2019 | rated R | starring Hannah Murray, Matt Smith, Merritt Wever, Chace Crawford | directed by Mary Harron | 1 hr 50 mins |

Earlier in 2019, Quentin Tarantino unleashed his sprawling, masterful woolly mammoth of a film Once Upon a Time in Hollywood in a rare win for originality. The movie promised a mix of fiction colliding with real world Manson Family terror and ended up being more of a kaleidoscope of 1969 movie and TV-making with a murderous hippie topper. While Tarantino has made it abundantly clear he has no sympathy for the Manson murderers, Mary Harron’s Charlie Says offers a much more sympathetic, and straightforward, look at the ladies of Spahn Ranch.

Disney and Hollywood can make all of the female empowerment movies they want, but it still isn’t going to make up for the fact that Mary Harron has directed exactly zero high profile movies (3 low profile ones) since her modern classic American Psycho, a movie that gets  more relevant and popular by the year. Charlie Says reteams Harron with Psycho and The Notorious Betty Paige writer Guinevere Turner who combines two books to tell the story of 3 of Charlie Manson’s followers sitting side-by-side in prison cells and the therapist educator (Merritt Wever) who tries to break through their brainwashing. Matt Smith in full hair and beard appears as Charlie Manson in flashbacks.

Both, for the sake of taste and to keep the portrayal of the girls as brainwashed victims and not cold blooded killers, the movie skims over their murders (and the murder of Sharon Tate) as quickly as possible. Pulling the rubbernecker elements out of it, it becomes clear why Tarantino’s film is structured the way it is, and has to be structured that way. The true story here just isn’t a very interesting or cinematic one. Most of our time at the Manson Ranch is spent with the girls hanging out, getting high, having sex, singing and watching Manson play guitar. He controls them, yes, at one point saying no guests can come in without his knowledge. He knife-trains them to fight in the upcoming race war and asks naïve Lulu (Hannah Murray, our audience surrogate into this world) if she wants to jump off a cliff to leave him; but we don’t get a sense of how he’s brainwashing them. Not that Harron and Turner need to give every movie the American Psycho treatment, but a version of this with a more satirical bent, that played into how Manson was using the free-love movement of the 60s to get away with seducing these girls with weed and guitar ballads the same way Patrick Bateman used 80s superficiality to get his way might have been interesting.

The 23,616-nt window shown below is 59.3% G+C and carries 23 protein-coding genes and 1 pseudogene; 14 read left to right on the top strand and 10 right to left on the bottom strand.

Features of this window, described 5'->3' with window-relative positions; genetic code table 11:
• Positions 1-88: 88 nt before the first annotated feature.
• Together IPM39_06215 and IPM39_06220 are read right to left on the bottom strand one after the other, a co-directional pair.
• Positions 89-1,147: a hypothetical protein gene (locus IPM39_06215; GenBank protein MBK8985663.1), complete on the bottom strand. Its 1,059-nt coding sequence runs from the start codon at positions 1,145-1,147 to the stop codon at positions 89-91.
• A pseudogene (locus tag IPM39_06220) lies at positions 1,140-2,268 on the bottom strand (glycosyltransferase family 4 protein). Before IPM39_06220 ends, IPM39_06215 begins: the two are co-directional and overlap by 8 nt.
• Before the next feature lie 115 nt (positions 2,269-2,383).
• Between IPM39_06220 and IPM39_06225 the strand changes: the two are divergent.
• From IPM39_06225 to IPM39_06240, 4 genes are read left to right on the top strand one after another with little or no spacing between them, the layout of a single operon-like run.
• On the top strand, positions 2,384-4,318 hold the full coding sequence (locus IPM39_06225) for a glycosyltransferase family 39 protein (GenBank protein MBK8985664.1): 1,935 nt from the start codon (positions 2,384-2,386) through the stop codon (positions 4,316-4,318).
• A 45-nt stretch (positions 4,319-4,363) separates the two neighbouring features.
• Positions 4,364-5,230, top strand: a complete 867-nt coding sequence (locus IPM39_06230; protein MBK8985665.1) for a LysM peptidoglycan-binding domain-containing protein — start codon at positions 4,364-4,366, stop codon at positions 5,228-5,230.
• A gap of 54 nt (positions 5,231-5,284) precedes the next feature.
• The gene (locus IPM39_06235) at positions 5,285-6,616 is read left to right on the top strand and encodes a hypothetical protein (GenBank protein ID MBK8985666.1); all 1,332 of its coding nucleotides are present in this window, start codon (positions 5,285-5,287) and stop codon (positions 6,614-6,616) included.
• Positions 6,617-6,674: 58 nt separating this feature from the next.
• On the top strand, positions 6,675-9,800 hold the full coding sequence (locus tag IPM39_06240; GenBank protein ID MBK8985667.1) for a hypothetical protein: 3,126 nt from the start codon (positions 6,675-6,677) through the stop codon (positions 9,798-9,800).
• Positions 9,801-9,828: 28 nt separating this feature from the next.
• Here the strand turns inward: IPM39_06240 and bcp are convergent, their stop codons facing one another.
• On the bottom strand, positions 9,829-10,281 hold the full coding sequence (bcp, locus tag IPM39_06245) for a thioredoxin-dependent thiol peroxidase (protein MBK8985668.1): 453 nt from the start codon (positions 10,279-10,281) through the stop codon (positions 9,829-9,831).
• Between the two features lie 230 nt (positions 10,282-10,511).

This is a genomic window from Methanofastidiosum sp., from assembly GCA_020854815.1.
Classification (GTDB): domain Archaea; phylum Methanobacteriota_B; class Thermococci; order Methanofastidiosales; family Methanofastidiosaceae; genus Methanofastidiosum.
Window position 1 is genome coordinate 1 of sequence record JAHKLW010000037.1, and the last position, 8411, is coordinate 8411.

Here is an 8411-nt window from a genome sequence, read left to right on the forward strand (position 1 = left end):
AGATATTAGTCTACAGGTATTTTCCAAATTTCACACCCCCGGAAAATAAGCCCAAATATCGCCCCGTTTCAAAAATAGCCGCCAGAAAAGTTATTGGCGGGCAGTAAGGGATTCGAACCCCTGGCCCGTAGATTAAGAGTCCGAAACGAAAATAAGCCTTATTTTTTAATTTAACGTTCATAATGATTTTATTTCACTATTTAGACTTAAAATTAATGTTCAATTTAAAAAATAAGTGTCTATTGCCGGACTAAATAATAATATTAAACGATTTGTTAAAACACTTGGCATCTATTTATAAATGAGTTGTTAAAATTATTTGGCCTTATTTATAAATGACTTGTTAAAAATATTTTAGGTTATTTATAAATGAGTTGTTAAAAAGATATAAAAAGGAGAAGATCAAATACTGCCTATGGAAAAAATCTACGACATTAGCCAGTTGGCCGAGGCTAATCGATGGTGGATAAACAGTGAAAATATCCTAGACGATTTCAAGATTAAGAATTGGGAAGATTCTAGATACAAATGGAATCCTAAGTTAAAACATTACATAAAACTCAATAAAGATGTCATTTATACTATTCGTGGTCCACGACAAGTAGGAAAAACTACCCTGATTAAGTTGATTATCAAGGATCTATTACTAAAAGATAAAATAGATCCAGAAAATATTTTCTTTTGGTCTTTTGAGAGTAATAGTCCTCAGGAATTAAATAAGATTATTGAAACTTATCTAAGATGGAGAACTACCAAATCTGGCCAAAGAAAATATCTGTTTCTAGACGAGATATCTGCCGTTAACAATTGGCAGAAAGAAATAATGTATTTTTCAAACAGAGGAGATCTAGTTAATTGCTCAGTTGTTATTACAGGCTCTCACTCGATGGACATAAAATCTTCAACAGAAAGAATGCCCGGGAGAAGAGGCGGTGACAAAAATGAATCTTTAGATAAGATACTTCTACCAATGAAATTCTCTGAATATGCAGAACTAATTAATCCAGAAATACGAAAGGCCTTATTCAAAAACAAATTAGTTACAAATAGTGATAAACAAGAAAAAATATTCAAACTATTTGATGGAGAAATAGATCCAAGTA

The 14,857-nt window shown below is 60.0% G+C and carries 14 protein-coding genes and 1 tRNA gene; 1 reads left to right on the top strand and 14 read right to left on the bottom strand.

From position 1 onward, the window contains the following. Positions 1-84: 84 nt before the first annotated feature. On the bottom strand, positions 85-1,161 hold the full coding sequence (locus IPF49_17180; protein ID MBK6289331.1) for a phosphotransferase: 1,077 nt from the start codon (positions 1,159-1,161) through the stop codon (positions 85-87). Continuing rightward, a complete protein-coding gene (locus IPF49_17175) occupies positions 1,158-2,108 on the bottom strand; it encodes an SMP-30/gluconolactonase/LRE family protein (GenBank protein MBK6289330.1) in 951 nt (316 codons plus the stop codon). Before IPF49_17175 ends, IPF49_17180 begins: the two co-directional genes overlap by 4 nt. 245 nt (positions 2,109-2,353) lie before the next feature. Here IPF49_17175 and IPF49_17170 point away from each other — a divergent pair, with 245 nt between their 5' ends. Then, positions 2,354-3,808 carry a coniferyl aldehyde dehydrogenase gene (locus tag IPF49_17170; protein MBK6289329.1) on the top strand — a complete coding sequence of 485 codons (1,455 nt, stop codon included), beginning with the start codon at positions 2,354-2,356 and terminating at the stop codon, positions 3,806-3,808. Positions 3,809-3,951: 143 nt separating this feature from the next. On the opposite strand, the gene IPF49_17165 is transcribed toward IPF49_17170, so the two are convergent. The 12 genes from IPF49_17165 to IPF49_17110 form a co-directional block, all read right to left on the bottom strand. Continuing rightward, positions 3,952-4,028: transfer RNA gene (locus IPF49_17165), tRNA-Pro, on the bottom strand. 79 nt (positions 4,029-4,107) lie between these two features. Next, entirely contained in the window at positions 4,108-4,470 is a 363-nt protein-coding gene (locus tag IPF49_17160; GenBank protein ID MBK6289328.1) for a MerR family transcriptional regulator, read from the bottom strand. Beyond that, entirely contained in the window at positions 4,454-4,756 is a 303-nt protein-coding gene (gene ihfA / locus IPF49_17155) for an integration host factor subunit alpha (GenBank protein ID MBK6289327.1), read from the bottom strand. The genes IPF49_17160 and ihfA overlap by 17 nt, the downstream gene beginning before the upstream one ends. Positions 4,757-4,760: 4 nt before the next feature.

That’s also probably not a movie that would get financed. Harron dared to make a great movie back in 2000 and has been paying the Hollywood penance ever since, scraping cash together to get something even as by-the-numbers as this out. Psycho is so precisely shot and tightly scripted by Turner, appropriately Charlie Says is a looser movie for a loser time period, but the film ultimately suffers from BioPic syndrome, moving slavishly through as many real life story points as it can without focusing on a specific part of the story that will make this telling fresh. The Winston Churchill biopic Darkest Hour is my favorite recent example of this. It isn’t about the life of Churchill as much as it tells us about him through exploring in great detail a singular pivotal incident. Charlie Says recounts the events, and certainly wants us to feel the hesitation and regret of these girls, but doesn’t infuse the task with emotion or character in the process. It’s not bad, it’s just blah and more blah. There aren’t very many movies like American Psycho, but there are a lot like Charlie Says.